So you’ve arrived in an airport in Rome and are ready to start your holiday of a lifetime in the Eternal City. But you’re not in Rome just yet: both airports in Rome are located several miles out of the city. If you’re lucky, your hotel may offer a courtesy pick-up service. If not, there are several options to choose from to make your way from the airport to Rome’s historic centre (the boundaries of which are considered to be the old Aurelian Walls).

You need to consider your budget, tiredness and ability to manage an extra leg of your journey. Here are the options from the easy and expensive, to the cheaper and slightly more difficult, with the pros and cons of each.

You're ready to dig into Rome, but how to get there? (Photo Credit: Lynn Chaya)
You’re ready to dig into Rome, but how to get there? (Photo Credit: Lynn Chaya)

From Fiumicino Leonardo da Vinci Airport (FCO)

Most long-haul international flights will arrive at Rome’s busiest and biggest airport, which is well connected to Rome by train and bus.


Taxis are the easiest, most stress-free, but also most expensive, option for getting into the city from one of the Rome airports.

But do not fall prey to any of the touts waiting outside or in the arrivals hall. Walk smartly past and get into the queue on the street running right in front of the airport building for the official taxis licensed by the city of Rome. City taxis are white with “Taxi” written on the roof and with the SPQR Comune di Roma crest on the door. Currently, the charge is €48 for any address in the city centre. Some taxis also have the set charges signed on the door. If your hotel is outside the centre, ask for the meter to be switched on.

Trains at Fiumicino


Trains run at least every half hour from inside the airport building. Allow for a ten-minute walk from the arrivals hall.

The Leonardo Express is a non-stop train service that takes you to the main Termini Station in the centre of Rome. From here you can access train, metro, bus and taxis to the rest of the city. There is plenty of space for luggage and it is a quick (30 minutes) and comfortable way of getting into the centre. At €14 it’s more expensive than the other bus and train options, and if there are a few of you, you may find that a taxi is cheaper.

You can buy the tickets at the kiosk next to the platform, but if there’s a queue, you should be able to buy a ticket at the newsagents next door. Remember to validate your ticket at the machines by the platforms before your board to avoid a hefty fine. Check the platform carefully as there is also a regional train (see below. The first express train leaves the airport at 06.36 and runs until 23.36. For the return journey to the airport, trains leave Termini on platform 25 running from 5.52 until 22.52

The regional train will take you to Trastevere, Ostiense or Saint Peters stations, which may be closer to your hotel. This train stops more frequently, and is cheaper (€8) but still only takes approximately 30–40 minutes. However, you will need to watch carefully for your stop as they are not always announced and not immediately obvious! Click here for the route.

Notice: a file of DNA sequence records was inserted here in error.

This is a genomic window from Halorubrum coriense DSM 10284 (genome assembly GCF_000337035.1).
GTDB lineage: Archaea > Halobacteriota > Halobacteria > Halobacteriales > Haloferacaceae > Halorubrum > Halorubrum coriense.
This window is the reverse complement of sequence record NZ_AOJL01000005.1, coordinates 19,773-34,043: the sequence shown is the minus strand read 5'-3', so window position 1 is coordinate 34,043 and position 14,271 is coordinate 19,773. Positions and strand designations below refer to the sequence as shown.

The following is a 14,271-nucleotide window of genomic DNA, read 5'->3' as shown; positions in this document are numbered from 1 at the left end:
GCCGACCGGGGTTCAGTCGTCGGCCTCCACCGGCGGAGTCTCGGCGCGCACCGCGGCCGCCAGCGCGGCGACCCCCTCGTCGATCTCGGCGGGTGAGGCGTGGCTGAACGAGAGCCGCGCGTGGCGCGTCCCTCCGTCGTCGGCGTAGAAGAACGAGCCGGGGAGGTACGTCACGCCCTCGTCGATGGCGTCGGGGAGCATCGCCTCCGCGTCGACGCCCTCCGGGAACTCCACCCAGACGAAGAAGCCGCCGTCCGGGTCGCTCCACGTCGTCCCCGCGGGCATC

Buses are the cheapest option, but take longer. There are several buses that leave Fiumicino and take approximately 50 minutes each to reach the centre, depending on traffic. The buses are found outside Terminal 3, only a five-minute walk from arrivals.

Sit Bus

My preferred company is the Sit Buses because they stop at Piazza Cavour, very close to my home and the Vatican. Leaving the airport every half hour, it first stops by the Vatican then at Termini Station. Tickets cost €6 one-way or €11 return and can be bought online or from a waiting attendant at the bus stop. Buses leave the airport from 08.30–00:30. The return bus to the airport leaves Termini from Piazza Indipendenza, with a stop at Via Crescenzio, 2 near the Vatican from 05.00 until 20.30.


Terravision is the most well known of the bus companies and offers non-stop service from the airport to Termini Station. Pay online for a €4 ticket, otherwise you can buy tickets for €6 from a kiosk opposite arrivals as you exit. Buses run every half hour, leaving the airport from 05.30–22.55. The return trip runs from Termini Station, at the back entrance on Via Marsala from 04.40–21.50.

The buses from Ciampino will bring you to Termini.
The buses from Ciampino will bring you to Termini.

From Ciampino Airport (CIA)

Transport options are more limited from the smallest of Rome’s airports, Ciampino, which predominately serves the low-cost airlines of Europe like Ryan Air and Easy Jet.


Follow the advice above and take an official taxi, which are found outside the airport’s main entrance on the right. The set fare for taxis to the centre is €30. Tell the driver your address and agree on the fare before you get in (even though the fare is set, it’s still a good idea to let your driver know you know this).



The buses are just outside the main terminal entrance to the left. The Terravision bus will take you directly to Termini Station and costs €4 online, or €6 at the ticket office or if you buy on board the bus. Officially the website says the journey is 40 minutes, but I’ve known the drive to take an hour depending on traffic conditions. Buses leave every half hour from 08.15–00.15. Return buses can be found at Termini on Via Marsala.

Sit Bus

From Ciampino, the Sit Buses go directly to the main Termini Station, leaving the airport approximately every 40 minutes from 07.45–23.30. Tickets are €4 online and €8 with return. Return buses to the airport leave Termini Station—from Piazza Indipendenza—from 04.30 until 21.30 and start from €6.

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